They could have made a little money had they put some advertisements on their site too.

Pooba


(saluk) #15

I believe there were MANY things that caused the downfall of blender. A lot of it is just plain bad luck. Not enough resources to market, a split community due to the game engine, a 3d plugin market DOMINATED by shockwave, and the biggest thing: The loved/hated interface.

I like the interface a lot, but big companies, who NaN needed to buy their software, took one look at the interface and ran. While the interface is the BEST think about blender in my opinion, it also is not standard. Most companies, who nan needed to invest in their product, are looking for products that wont require too much training by their employees. They want something with good documentation, and a STANDARD interface. It doesnt matter that the standard interface isn’t very good, it’s what employees are used to using. I think with a more attractive (read: same as everything else) interface, nan might have been able to get more sponsorship for the product, meaning more resources, meaning no death. It’s too late for NaN, but its not too late for blender. We’ll se what happens.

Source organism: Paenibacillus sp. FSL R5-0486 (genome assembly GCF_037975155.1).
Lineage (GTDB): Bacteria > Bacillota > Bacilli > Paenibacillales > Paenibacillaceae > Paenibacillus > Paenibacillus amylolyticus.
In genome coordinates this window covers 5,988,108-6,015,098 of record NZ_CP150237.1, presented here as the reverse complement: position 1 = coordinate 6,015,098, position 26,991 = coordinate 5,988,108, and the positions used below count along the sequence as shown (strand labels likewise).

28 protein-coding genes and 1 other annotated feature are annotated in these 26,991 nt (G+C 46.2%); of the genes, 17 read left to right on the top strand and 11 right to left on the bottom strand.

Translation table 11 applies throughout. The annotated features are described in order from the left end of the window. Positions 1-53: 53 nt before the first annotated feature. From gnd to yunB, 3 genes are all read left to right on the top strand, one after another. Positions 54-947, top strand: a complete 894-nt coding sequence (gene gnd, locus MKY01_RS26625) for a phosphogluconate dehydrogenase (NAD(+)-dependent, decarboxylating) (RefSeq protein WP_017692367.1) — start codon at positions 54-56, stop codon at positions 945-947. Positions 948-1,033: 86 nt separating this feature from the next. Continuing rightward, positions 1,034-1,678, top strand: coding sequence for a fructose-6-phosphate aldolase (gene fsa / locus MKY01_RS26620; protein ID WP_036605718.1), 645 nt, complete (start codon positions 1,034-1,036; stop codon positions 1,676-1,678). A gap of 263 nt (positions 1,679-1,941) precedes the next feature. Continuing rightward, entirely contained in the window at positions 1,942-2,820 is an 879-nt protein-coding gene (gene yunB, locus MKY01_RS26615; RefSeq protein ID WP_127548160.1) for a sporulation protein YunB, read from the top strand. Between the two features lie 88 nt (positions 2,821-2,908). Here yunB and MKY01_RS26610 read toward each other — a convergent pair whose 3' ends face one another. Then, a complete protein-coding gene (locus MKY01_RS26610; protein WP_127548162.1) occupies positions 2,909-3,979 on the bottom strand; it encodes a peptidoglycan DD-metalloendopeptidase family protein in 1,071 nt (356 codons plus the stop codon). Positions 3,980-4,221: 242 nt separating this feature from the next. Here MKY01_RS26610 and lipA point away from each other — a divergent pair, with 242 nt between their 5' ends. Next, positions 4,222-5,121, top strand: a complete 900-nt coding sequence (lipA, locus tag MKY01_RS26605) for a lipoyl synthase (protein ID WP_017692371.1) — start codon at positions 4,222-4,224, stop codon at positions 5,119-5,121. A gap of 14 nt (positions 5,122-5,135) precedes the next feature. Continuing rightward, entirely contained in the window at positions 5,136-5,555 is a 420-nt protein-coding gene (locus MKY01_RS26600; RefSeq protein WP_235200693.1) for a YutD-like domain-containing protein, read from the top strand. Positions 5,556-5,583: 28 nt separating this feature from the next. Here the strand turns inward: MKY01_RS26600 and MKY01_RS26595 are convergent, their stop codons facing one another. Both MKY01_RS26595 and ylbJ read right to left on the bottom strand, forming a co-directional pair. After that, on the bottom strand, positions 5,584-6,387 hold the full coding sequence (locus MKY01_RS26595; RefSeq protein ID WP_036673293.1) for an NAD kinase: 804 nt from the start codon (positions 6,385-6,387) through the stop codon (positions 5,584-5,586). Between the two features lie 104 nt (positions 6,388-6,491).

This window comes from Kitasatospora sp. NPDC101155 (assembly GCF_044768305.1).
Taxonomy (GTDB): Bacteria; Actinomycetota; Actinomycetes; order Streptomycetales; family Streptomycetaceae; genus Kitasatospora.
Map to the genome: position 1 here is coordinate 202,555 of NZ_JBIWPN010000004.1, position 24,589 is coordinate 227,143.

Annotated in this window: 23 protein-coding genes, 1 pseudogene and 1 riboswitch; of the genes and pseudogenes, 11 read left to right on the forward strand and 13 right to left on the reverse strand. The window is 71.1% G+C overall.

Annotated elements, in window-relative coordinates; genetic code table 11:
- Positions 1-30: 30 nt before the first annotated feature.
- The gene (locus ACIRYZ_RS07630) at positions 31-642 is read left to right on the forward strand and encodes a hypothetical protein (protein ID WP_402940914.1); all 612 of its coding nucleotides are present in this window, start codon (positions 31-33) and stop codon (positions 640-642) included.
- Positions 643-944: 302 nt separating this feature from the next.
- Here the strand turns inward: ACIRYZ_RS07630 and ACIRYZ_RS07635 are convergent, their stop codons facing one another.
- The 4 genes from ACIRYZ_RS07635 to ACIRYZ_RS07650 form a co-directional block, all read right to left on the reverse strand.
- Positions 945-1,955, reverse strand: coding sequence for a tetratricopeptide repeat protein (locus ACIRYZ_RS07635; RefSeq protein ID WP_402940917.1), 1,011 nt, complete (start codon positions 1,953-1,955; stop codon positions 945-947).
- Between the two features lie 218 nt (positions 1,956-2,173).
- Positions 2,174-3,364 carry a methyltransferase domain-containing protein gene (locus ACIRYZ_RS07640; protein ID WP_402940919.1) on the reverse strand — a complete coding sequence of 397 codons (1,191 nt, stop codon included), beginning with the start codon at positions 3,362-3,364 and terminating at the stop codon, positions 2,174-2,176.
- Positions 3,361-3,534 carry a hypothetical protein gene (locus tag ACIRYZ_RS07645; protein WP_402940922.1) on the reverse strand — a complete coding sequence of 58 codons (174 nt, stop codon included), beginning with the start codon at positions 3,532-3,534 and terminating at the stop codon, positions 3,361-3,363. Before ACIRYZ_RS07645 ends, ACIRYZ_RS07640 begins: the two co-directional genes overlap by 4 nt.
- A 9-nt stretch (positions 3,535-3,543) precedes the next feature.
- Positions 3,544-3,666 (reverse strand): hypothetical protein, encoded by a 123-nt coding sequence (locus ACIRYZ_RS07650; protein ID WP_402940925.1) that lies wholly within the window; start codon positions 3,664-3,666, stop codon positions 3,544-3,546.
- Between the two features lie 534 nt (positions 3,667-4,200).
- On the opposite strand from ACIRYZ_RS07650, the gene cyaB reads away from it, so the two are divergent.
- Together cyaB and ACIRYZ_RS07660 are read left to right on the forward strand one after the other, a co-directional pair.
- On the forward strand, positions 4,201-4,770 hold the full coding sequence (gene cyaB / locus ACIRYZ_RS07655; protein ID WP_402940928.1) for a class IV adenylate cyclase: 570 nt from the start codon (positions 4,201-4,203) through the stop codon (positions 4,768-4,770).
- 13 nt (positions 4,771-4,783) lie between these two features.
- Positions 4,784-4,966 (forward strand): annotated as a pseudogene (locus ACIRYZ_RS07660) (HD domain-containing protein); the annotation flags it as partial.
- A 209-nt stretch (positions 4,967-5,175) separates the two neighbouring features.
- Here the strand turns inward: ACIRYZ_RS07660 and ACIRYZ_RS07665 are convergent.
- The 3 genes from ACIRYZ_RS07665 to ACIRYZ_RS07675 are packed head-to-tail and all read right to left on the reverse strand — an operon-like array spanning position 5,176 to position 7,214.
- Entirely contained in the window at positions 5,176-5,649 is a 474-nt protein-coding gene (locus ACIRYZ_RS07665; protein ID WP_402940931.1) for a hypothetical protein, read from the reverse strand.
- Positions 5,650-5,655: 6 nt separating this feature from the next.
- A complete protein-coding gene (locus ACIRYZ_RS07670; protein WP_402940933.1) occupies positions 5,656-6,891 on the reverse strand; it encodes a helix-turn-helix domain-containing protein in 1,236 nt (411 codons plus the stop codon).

(ZoltarX) #16

My 2 cents as a fairly new Blender convert on this topic.

Yes - let’s be honest about the game thing. Lots of fun. Good for demonstrating game creation principles. Cool for making 3D walkthroughs. But where’s the killer game created with Blender? There is none that I know of.

Perhaps less time should have been spent trying to convince us that “you don’t really need raytracing”. I think Blender needs this to be considered a ‘serious’ 3D package in the future. (Yes, why not dig this one out for another round or two?).